Alice’s Adventures under Ground (by Lewis Carroll)
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DescriptionThis fascinating book is a facsimile of Carroll’s first published version of Alice’s Adventures in Wonderland. It is shorter than the more widely published version: some scenes were later added, and other scenes were expanded.
The book contains thirty-three illustrations by the author.
Alice's Adventures in Wonderland (commonly shortened to Alice in Wonderland) is an 1865 novel written by English author Charles Lutwidge Dodgson under the pseudonym Lewis Carroll.
It tells the story of a girl named Alice who falls down a rabbit hole into a fantasy world populated by peculiar and anthropomorphic creatures.
The tale plays with logic in ways that have given the story lasting popularity with adults as well as children.
It is considered to be one of the best examples of the literary nonsense genre, and its narrative course and structure have been enormously influential, especially in the fantasy genre.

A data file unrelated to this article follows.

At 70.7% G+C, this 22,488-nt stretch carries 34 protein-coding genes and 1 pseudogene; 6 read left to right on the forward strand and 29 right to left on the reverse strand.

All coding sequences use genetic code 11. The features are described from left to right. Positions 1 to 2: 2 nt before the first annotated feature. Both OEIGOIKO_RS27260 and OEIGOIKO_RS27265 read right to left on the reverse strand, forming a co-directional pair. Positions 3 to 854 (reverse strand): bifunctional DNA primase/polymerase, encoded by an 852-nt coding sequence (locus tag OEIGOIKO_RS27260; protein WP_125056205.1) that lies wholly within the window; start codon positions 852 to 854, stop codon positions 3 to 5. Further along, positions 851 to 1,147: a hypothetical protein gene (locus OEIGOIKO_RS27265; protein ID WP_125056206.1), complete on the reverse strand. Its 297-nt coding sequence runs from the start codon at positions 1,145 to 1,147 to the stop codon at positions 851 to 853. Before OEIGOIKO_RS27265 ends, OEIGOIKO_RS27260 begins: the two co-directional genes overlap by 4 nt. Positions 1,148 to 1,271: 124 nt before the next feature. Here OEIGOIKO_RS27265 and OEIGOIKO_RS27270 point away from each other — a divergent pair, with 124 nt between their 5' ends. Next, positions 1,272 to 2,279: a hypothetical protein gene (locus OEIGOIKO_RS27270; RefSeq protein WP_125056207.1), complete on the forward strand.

Alice was published in 1865, three years after the Reverend Charles Lutwidge Dodgson and the Reverend Robinson Duckworth rowed in a boat, on 4 July 1862, up the River Thames with three young girls: Lorina (13), Alice Pleasance Liddell (10) and Edith (aged 8).
The three girls were the daughters of Henry George Liddell, the Vice-Chancellor of Oxford University and Dean of Christ Church as well as headmaster of Westminster School.
The journey had started at Folly Bridge near Oxford and ended five miles away in the village of Godstow.
To while away time the Reverend Dodgson told the girls a story that, not so coincidentally, featured a bored little girl named Alice who goes looking for an adventure.
The girls loved it, and Alice Liddell asked Dodgson to write it down for her.
After a lengthy delay—over two years — he eventually did so and on 26 November 1864 gave Alice the handwritten manuscript of Alice's Adventures Under Ground, with illustrations by Dodgson himself.
Some speculate that was an earlier version that was destroyed later by Dodgson himself when he printed a more elaborate copy by hand, but there is no evidence to support this.